“Reading the Old Testament is like eating a large crab: it turns out to be mostly shell, with very little meat on it,” said a Chinese pastor. This is one of the many challenging criticisms of the Old Testament in African and Asian churches.
This book is a study of the way in which the Old Testament is viewed in the developing churches of the Third World, showing how the experience by which Israel was made ready for Jesus is applicable in the mission field.
The author examines the perception and use of the Old Testament by missionaries and indigenous populations in Africa and Asia, and the way in which the pagan background to the Old Testament was perceived. He draws conclusions, particularly relevant to India and China.
Part One: The Present Use of the Old Testament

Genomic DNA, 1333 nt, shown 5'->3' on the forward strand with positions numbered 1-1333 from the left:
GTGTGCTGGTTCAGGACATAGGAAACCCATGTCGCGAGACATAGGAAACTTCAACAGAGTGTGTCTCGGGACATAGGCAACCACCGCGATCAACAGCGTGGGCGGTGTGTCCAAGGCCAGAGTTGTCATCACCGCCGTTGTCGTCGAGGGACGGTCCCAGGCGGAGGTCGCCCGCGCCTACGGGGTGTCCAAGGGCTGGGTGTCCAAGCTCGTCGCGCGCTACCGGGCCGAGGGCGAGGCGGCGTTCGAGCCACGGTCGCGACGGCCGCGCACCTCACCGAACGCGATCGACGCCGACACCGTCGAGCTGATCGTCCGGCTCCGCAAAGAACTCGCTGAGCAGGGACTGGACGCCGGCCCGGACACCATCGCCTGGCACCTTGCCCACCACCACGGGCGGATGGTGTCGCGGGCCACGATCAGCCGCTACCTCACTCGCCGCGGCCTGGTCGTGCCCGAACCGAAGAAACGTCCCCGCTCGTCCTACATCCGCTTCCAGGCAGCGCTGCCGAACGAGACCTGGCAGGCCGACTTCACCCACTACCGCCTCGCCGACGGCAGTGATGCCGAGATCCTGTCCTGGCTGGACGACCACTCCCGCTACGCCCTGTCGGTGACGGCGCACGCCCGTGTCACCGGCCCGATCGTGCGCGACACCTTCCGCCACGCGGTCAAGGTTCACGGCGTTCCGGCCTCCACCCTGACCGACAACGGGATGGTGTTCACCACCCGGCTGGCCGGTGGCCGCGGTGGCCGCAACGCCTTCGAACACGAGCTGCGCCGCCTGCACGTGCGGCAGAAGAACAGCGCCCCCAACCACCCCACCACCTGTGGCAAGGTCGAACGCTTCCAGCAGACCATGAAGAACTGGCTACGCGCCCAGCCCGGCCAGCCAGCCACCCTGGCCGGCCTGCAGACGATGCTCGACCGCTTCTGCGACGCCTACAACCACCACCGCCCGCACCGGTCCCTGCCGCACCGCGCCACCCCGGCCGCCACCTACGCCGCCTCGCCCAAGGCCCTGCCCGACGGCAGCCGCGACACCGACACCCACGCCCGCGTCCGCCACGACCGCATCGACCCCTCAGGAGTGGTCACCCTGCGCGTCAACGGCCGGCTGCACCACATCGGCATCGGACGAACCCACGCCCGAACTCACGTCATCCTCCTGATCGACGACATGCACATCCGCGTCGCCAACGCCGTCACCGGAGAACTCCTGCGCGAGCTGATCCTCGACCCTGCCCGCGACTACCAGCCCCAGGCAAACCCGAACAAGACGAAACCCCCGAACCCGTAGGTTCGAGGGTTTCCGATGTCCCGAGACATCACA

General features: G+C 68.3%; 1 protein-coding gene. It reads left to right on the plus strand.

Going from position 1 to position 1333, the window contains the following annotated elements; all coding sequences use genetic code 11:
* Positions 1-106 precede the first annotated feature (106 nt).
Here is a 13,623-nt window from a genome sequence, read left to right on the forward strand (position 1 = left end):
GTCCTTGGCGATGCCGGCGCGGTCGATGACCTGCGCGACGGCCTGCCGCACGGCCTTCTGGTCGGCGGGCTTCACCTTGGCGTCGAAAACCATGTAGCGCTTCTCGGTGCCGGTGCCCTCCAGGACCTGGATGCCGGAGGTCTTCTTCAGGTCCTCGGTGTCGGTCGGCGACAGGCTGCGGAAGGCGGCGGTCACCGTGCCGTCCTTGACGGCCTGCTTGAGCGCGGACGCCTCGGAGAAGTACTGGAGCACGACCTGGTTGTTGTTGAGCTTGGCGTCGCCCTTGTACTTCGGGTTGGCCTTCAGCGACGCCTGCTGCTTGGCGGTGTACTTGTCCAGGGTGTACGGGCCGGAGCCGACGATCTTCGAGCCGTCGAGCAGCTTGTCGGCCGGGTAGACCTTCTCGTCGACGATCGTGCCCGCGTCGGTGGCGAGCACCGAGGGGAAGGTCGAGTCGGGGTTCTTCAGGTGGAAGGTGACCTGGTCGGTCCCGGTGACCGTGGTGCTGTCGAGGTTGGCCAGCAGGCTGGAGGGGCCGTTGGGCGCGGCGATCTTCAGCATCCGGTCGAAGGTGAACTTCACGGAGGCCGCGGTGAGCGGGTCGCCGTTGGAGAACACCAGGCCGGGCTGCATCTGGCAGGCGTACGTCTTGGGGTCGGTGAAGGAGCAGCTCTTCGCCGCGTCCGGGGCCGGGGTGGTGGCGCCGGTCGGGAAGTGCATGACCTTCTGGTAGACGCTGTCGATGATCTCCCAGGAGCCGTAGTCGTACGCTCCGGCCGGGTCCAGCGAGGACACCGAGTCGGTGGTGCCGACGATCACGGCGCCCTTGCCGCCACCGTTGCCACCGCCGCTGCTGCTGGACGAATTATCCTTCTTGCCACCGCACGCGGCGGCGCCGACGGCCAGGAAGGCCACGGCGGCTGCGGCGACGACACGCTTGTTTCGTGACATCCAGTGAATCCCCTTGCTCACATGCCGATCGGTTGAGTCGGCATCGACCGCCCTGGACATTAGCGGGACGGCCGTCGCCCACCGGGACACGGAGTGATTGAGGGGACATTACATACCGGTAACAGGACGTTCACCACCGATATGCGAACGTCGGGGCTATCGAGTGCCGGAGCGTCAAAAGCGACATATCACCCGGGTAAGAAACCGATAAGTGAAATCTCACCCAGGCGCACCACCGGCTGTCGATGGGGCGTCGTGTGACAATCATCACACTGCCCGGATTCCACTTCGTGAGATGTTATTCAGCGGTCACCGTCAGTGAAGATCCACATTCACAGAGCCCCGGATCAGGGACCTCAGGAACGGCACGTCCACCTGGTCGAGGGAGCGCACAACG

I. The Old Testament Among Primitive Populations, Particularly in Africa
II. The Old Testament in India
III. The Old Testament in China
Part Two: The Contents of the Old Testament Viewed in the Light of Missionary Experience
I. The Pagan Religious Background of the Old Testament
II. What Happened to the Jews, and to Them Alone
Part Three: The Old Testament in the History of the Church
I. Jesus and the Old Testament
II. The First Church and the Old Testament
III. The Old Testament in the Later History of the Church
IV. The Old Testament in the Church Today
Part Four: Constructive Conclusions From This Study
I. General Conclusions Affecting All Areas
II. Conclusions Affecting Primitive Peoples
III. Conclusions Affecting India
IV. Conclusions Affecting China
Appendix: The Old Testament and Islam
Scripture Passages Quoted